"There is really an innate drive the behavioral economists have looked at, which is for human beings to want to, as they get older, master something. And Japan is about devotion in mastery," he said. A handful of foreign students are already studying manga and anime in Japan. Creative tourism programs, albeit brief, could expose travelers to these arts. American baby boomers love to travel, and with $2 trillion in savings, they have the means to do so. They can be invited to "'come to Japan for your inner mastery—your inner endless development,' rather than just this sort of surface-level gimmickry of Cool Japan."

If you were to wave a magic wand and tackle a laundry list of possible policy changes and issues, what would be your top two?

Immigration and education, Mr. Sanger answered. To revive Tohoku "and build a revival of Japan around it," Japan must either draw young people to come back from the cities—a task that's "incredibly hard"—or get immigrants to come to the region.

These immigrants must be innovators, "a young group of people who are willing to experiment, and a capital base out there that is willing to take some risks," he said.

Professor Curtis agreed, and said he'd add something seemingly minor but significant, namely a system of universal ID numbers, which up to now Japan has considered an unacceptable invasion of privacy. Universal IDs cut down on tax evasion. They could help make sure that people who were near Fukushima on 3/11 get regular health follow-ups even if they've moved away. India is a good example of what can be done, having just adopted a fingerprint and iris scan system for its own huge population.

Ending "the one-size-fits-all approach of the Japanese bureaucracy" would also be a priority, he said. Beppu, a scenic tourist destination on the island of Kyushu, should be an excellent site for a whole spectrum of assisted-living facilities to aid Japan's aging population. But this can't happen, because the Health and Welfare Ministry, in an effort to treat each region equally, limits the number of beds for the elderly that any one town can have.

Mr. Graves urged the expansion of Japan's workforce to include more women and more immigrants, not so much from China but from India, Latin America and the Middle East, where the demographic is young. He would also boost tourism, including medical tourism, which has become important in Thailand, as well as ecotourism and creative tourism.

"Probably the only way for any of these things to happen is for Japan to have a real crisis" such as a collapse of the bond market, Professor Curtis commented. Though Japan has been in the doldrums for 20-odd years, "the unemployment rate is half of what it is in the United States. The living standards are high. There is growing income disparity, but nothing compared to the obscene income disparities that we see in our country. You saw in Tohoku that people take care of each other. Local communities are strong. So, if you are Japanese, yeah, you wish things were better, but is it really so bad? For a lot of people it's not so bad, and it may be that the only way it gets better is if it gets so bad."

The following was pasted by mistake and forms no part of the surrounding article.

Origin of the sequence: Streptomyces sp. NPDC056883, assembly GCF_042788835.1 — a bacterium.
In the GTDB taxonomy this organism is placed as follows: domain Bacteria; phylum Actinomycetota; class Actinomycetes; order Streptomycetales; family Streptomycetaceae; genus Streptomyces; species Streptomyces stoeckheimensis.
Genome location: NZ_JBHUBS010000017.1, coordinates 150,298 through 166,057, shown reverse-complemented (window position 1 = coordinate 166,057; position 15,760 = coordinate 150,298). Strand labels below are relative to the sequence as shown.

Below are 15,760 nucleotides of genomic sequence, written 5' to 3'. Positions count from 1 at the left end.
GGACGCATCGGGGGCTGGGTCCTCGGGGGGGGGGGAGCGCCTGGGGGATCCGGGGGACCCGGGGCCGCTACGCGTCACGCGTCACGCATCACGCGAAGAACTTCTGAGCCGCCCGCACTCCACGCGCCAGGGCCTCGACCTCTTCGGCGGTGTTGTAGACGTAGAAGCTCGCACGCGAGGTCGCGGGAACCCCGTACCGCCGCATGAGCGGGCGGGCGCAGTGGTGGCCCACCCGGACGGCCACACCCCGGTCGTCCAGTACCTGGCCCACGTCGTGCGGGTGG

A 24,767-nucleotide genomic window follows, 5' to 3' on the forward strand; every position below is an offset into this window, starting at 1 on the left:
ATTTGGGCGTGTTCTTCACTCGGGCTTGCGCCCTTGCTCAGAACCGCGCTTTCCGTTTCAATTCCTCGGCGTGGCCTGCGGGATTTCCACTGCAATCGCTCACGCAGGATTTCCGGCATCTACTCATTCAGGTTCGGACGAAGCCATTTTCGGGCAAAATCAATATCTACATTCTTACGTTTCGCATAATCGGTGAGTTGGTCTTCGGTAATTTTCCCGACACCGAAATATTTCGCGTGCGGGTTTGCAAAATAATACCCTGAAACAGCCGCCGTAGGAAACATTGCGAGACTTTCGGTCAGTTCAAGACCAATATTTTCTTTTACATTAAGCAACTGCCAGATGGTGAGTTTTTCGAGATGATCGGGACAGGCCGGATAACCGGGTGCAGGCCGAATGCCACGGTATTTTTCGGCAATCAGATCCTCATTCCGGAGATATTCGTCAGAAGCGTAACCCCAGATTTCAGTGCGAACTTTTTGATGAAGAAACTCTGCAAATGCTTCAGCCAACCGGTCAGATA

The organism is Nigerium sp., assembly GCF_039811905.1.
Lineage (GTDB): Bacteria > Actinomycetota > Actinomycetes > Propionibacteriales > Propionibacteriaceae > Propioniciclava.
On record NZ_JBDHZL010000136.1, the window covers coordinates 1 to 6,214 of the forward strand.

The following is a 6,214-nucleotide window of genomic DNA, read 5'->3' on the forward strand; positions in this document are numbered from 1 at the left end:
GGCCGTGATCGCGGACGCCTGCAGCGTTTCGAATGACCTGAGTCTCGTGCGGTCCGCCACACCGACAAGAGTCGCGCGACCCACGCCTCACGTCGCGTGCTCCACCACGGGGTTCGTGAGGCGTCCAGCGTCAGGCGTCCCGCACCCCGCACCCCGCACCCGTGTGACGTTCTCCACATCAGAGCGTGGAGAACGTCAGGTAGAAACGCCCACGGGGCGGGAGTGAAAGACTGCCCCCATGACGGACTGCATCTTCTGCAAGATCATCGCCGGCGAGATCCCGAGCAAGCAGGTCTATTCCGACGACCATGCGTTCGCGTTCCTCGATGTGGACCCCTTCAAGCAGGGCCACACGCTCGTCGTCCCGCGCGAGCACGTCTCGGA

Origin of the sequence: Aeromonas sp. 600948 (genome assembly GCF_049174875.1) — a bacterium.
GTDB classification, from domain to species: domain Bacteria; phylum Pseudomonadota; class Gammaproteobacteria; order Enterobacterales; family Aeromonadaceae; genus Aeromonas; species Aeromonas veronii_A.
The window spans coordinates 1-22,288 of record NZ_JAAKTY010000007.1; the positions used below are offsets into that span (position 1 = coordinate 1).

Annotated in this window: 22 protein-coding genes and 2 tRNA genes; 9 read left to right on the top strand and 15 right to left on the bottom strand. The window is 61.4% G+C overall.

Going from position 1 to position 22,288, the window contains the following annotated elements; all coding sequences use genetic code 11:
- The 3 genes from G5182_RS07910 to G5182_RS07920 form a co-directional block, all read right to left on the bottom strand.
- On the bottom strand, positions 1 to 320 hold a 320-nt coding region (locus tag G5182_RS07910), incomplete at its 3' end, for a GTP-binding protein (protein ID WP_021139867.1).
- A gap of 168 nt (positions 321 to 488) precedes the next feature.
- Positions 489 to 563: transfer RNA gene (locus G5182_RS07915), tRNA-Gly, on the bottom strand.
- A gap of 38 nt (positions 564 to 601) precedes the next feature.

"That's where political leaders come in. They have to explain that we cannot let that happen. Nobody wants to do that. Whether you can accomplish it is another issue."


Q&A with the audience followed:

For Mr. Sanger: how would you evaluate the new cabinet's capability?

Cabinet members in Japan, like most in the U.S., "very, very rarely cut a new and separate path by themselves," Mr. Sanger said. The real question isn't how an individual minister is going to perform, but what the country is going to do about fundamental issues like protected markets and immigration policy.

And for Professor Curtis: What do you think about the differences between this government and the prior governments?

When the LDP led the government, "there was a structure in the party to process policy," and "an understanding between the politicians and the bureaucrats that they would work together and they would respect each other's needs and expertise," Professor Curtis said. The DPJ has sworn off relying on bureaucrats, but it lacks the resources to make good on its pledge. Japanese universities don't offer courses like the one Mr. Sanger is teaching this year at Harvard, which delves into case studies in making policy.